Most vehicle dwellers use household pots and pans, as they are thicker and cook more evenly than camping gear. I always suggest using non-stick pots and pans when possible, as these are significantly easier to clean. Using a real plate and bowl can make van life seem more normal. Having service for one is OK, but service for two allows you to dine with a guest or use the extra items when preparing food.
I know that I just extolled the virtues of using a real plate and bowl, but I often find it more convenient to use paper ones when I’m vandwelling.
Storage and supplies.
It is a good idea to keep all of your cooking tools in bins for easy access. Likewise, most people keep their shelf-stable foods in one spot. Don’t forget that you will need some basic seasonings like salt and pepper. Many vehicle dwellers add a few more spices that fit their various tastes. Typical condiments include cinnamon, chili flakes, cumin, oregano, taco seasoning, and garlic/onion powders. Depending on the cooking you do, you may also need staple items like olive oil and flour. Grocery stores can be found everywhere, so don’t feel compelled to have a stockpiled kitchen immediately. Plastic bags from grocery purchases are perfect for your daily garbage.
The amount of water that you carry will be determined by your vehicle’s free space, as well as where you camp. Traveling in a van allows you to carry quite a bit of water while living in a car limits your quantities. Some folks camp in urban settings where it is easy to replenish their water supplies; others reside on remote BML sites and need to have enough water on hand for a week or more. Water can be carried in any food-safe waterproof container. Some use dedicated camping-style jugs, while others use gallon water containers from the grocer.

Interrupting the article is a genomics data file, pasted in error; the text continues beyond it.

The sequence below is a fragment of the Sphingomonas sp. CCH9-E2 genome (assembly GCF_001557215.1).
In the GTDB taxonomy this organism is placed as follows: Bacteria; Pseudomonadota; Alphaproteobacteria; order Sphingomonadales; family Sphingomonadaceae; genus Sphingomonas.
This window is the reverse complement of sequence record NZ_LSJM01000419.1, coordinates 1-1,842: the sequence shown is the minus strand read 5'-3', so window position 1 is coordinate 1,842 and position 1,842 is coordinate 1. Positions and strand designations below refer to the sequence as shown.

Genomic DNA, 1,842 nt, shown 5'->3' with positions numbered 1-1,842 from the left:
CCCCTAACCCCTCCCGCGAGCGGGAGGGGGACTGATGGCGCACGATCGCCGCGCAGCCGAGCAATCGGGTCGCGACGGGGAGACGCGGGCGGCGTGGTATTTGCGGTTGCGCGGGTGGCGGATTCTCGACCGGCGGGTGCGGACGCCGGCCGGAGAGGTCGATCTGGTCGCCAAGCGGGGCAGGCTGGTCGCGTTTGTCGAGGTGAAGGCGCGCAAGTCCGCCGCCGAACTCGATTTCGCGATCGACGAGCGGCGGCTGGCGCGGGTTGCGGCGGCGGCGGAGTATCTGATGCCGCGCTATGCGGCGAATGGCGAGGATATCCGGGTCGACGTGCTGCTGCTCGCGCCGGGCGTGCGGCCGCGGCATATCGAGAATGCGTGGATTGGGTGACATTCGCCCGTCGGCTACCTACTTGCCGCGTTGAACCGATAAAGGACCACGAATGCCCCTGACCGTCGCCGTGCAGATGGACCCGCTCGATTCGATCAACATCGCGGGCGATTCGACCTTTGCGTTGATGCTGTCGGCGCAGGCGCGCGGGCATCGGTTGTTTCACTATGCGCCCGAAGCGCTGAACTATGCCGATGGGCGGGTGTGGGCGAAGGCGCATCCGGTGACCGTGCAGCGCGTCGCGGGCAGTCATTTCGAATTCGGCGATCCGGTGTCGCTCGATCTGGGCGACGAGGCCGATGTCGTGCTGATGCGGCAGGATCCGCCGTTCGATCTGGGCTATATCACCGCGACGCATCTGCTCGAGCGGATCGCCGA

Most vehicle dwellers purchase and eat regular food, as dehydrated hiker’s meals are both expensive and (with repetition) bland. The choices are endless and determined by your eating preference, storage space, and ability to keep your food cold. There are many single-serving type foods at the grocer. Some popular items include Knorr Sides, Idahoan instant potatoes, tuna packets, and much more. Canned items like soups require no refrigeration, and hearty bread, like bagels, are crush-proof and stay fresh for a long time. I like to have a jar of peanut butter on hand, and I usually pack some quick-cooking pasta and oats. Since I have refrigeration, I usually have eggs, milk, cheese, butter, and yogurt on hand.
Where to buy groceries.
This may be an obvious section. Many van dwellers choose stores like Walmart, Aldi, and dollar stores as they offer the best bang for the buck. Some dwellers know when certain items get reduced, and that is when they shop. Remember, your storage space is limited, so you will need to buy food in amounts and sizes appropriate to that limitation. This may not always be the most cost-effective option.
Cooling and refrigeration.
It is perfectly possible to live full time in a vehicle and not have refrigeration. Many fresh fruits and vegetables don’t need refrigeration, and there are dehydrated, canned, boxed, and pouched items that are shelf-stable. In addition, it is wholly possible to buy something perishable as long as you consume it within a reasonable amount of time. However, having a way to keep things cold can be a game-changer and morale booster. Here are some excellent and not-so-good options.